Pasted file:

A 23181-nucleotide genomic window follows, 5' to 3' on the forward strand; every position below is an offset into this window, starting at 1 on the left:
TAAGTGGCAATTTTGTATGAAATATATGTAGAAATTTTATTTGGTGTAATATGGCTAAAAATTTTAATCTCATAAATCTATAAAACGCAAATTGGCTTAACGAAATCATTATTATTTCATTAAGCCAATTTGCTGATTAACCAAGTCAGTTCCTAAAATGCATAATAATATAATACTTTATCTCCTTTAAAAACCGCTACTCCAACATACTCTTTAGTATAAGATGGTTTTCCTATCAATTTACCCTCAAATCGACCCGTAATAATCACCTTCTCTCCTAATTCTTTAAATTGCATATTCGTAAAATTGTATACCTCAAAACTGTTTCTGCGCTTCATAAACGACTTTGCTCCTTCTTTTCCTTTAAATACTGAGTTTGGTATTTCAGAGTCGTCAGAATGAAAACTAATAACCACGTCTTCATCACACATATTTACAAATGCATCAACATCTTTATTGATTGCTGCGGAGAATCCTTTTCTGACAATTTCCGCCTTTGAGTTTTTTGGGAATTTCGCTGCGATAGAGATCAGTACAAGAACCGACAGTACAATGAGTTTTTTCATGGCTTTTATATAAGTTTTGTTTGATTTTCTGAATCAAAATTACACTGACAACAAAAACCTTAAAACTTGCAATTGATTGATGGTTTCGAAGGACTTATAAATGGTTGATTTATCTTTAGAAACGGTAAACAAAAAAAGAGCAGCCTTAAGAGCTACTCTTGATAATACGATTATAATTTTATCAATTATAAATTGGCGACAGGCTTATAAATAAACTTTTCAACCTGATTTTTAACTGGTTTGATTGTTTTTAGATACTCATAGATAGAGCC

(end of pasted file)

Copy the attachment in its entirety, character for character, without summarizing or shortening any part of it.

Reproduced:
A 23181-nucleotide genomic window follows, 5' to 3' on the forward strand; every position below is an offset into this window, starting at 1 on the left:
TAAGTGGCAATTTTGTATGAAATATATGTAGAAATTTTATTTGGTGTAATATGGCTAAAAATTTTAATCTCATAAATCTATAAAACGCAAATTGGCTTAACGAAATCATTATTATTTCATTAAGCCAATTTGCTGATTAACCAAGTCAGTTCCTAAAATGCATAATAATATAATACTTTATCTCCTTTAAAAACCGCTACTCCAACATACTCTTTAGTATAAGATGGTTTTCCTATCAATTTACCCTCAAATCGACCCGTAATAATCACCTTCTCTCCTAATTCTTTAAATTGCATATTCGTAAAATTGTATACCTCAAAACTGTTTCTGCGCTTCATAAACGACTTTGCTCCTTCTTTTCCTTTAAATACTGAGTTTGGTATTTCAGAGTCGTCAGAATGAAAACTAATAACCACGTCTTCATCACACATATTTACAAATGCATCAACATCTTTATTGATTGCTGCGGAGAATCCTTTTCTGACAATTTCCGCCTTTGAGTTTTTTGGGAATTTCGCTGCGATAGAGATCAGTACAAGAACCGACAGTACAATGAGTTTTTTCATGGCTTTTATATAAGTTTTGTTTGATTTTCTGAATCAAAATTACACTGACAACAAAAACCTTAAAACTTGCAATTGATTGATGGTTTCGAAGGACTTATAAATGGTTGATTTATCTTTAGAAACGGTAAACAAAAAAAGAGCAGCCTTAAGAGCTACTCTTGATAATACGATTATAATTTTATCAATTATAAATTGGCGACAGGCTTATAAATAAACTTTTCAACCTGATTTTTAACTGGTTTGATTGTTTTTAGATACTCATAGATAGAGCC